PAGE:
Kindle 3G vs WiFi Only Review

Let’s assume for a moment that you’re not a Kindle owner.  Moreover, let’s assume that you want to be one!  Have I got your attention?  Chances are you’re in the right place for making the next important purchase decision, then.  You know you want an eReader, clearly the selection of books, pleasant form factor, or some other neat aspect of the Kindle in particular stands out for you, but which Kindle is right?  Sometimes it’s worth the extra money to spring for the 3G model, but that doesn’t mean it’s for everybody.  Let’s break down the relative merits a bit.

Kindle WiFi:

This is obviously the more affordable option at just $139.  Choosing this one gives you the full feature set as far as reading goes, of course.  It also has the same browsing capabilities as the 3G model, as well as an infinitesimally decreased weight, and an improved battery life while connected wirelessly (verified by the the author or this blog personally).  Basically, besides connectivity, you lose absolutely nothing in grabbing the cheaper model.

The most important concern, obviously, is the restricted mobile options that it presents.  To get the best possible use out of your browsing, to say nothing of the best possible option for getting books onto your Kindle and browsing the store in general, you’ll need regular access to a wireless network.  While there are always exceptions to the rule, it is pretty safe to assume that your home network will be fine. Where you can run into problems will be hotels, airports, and all the usual WiFi hotspots that you might expect to be easily accessible in day to day life.  I’m not going to make the claim that you’ll never be able to connect in these places, but I’ve run into problems in the past and as such I can’t tell you that they’ll be 100% for you either.  If you read at home for the most part, or plan to do your shopping at home and otherwise not bother with the internet connectivity, then you’re all good.

Kindle 3G:

If, on the other hand, you think you’d like to be a bit more flexible with your internet usage, you will likely find the extra $50 a very worthwhile investment. The 3G connection is a permanent feature, not a monthly fee, so you’ll be ok in pretty much any situation where a cell phone would work.  If you happen to be in a bind and can’t get cell reception, as I know happens in a few places locally, you will still be able to connect to WiFi.  In fact, being able to connect to such a local network will increase your connection speed, reliability, and just general quality of experience.  When you need to be able to get some info, or that book on the go, the 3G comes in very, very handy.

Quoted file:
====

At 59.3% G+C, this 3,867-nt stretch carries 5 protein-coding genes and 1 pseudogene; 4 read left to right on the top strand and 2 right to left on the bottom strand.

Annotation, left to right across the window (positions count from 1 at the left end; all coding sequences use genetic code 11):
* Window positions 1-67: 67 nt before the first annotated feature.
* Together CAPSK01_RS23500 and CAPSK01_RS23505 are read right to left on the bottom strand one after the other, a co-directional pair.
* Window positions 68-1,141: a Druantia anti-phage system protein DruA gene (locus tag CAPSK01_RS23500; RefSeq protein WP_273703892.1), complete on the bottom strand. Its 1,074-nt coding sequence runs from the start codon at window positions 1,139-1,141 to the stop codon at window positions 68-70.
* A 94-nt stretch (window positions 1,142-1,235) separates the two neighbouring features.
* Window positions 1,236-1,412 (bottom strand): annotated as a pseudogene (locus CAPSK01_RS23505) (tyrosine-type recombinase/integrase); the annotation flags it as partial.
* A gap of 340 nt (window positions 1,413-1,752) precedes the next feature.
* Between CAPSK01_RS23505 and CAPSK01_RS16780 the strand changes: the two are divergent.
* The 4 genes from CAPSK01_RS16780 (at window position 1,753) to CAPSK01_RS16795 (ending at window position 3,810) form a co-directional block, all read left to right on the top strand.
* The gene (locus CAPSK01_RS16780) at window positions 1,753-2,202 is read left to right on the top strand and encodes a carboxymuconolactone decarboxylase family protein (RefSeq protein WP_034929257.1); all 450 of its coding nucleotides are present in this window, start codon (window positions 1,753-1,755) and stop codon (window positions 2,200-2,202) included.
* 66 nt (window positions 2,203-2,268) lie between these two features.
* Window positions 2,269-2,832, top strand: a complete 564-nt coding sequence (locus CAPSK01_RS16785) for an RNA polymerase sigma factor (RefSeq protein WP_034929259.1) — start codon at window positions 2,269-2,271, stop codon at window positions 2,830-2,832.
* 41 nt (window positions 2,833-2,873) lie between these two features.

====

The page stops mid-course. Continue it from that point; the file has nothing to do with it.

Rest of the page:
90% of the time, nobody is going to feel the lack of 3G on the WiFi model, but if you travel a lot then there’s not much more valuable than having the whole Amazon library at your disposal to make those train trips or long flights bearable.  Something to keep in mind as holiday travel comes upon us!

Mahjong Solitaire for Kindle

On December 1st, a new Kindle game called Mahjong Solitaire was released by a company called Mobigloo. They recently released a game called Next that has pretty good reviews.

The goal of Mahjong Solitaire is to clear tiles from the board by matching them up. The only tiles you can match are “free” tiles that don’t have any tiles beside or on top of them. You win by clearing the whole board and lose if there are tiles left that can’t be matched.

The game includes two sets of tiles you can choose from. One reviewer suggests that you choose the one with numbers and letters on them. They are easier to use because the other choice of tiles was designed for a color screen.

As with most of the other Kindle games, Mahjong Solitaire includes a “hint” feature, as well as the ability to undo plays that you don’t want to go through. The game tracks your time and the number of matching pairs you achieve. It includes 10 different board selections, and within those selections there are a great number of games to choose from.

So far, there are only 4 reviews, but the game is new so I’m sure there will be plenty more to come. Reviews are good overall, with nothing under 4 stars. The most common criticism was that the tiles were hard to move with the toggle button. However, this is not a deal breaker. I’m sure Mobigloo will take this under advisement for future improvements on the game.

A couple of notes from the reviewers:

Olga Bezhanova:

“The graphics are beautiful. Every tile is very distinct. I only play the traditional version because that’s what I’m used to. Still, even though there are no colors, I have no problem distinguishing the tiles. During the first couple of games one needs to figure out how to move the pointer to reach the tiles you need, but then you get the hang of it very fast and it becomes very easy to play. There are 10 different layouts to experiment with, so the game never gets boring.:

Books on the Knob:

“I’ve already played thru one game on the “easy” tileset (letters and numbers, rather than the traditional mahjong characters) and it works pretty well (the tiles are sometimes tricky to get to, as you only stop on a playable tile and only have up/down and left/right movement on the Kindle). There are ten different layouts, so between those and the traditional tiles, I suspect I’ll spend many hours playing this one.”

The great thing is that Mahjong Solitaire works on the Kindle 2 in addition to the Kindle 3 and Kindle DX. That should be a relief to the 2nd Generation Kindle users.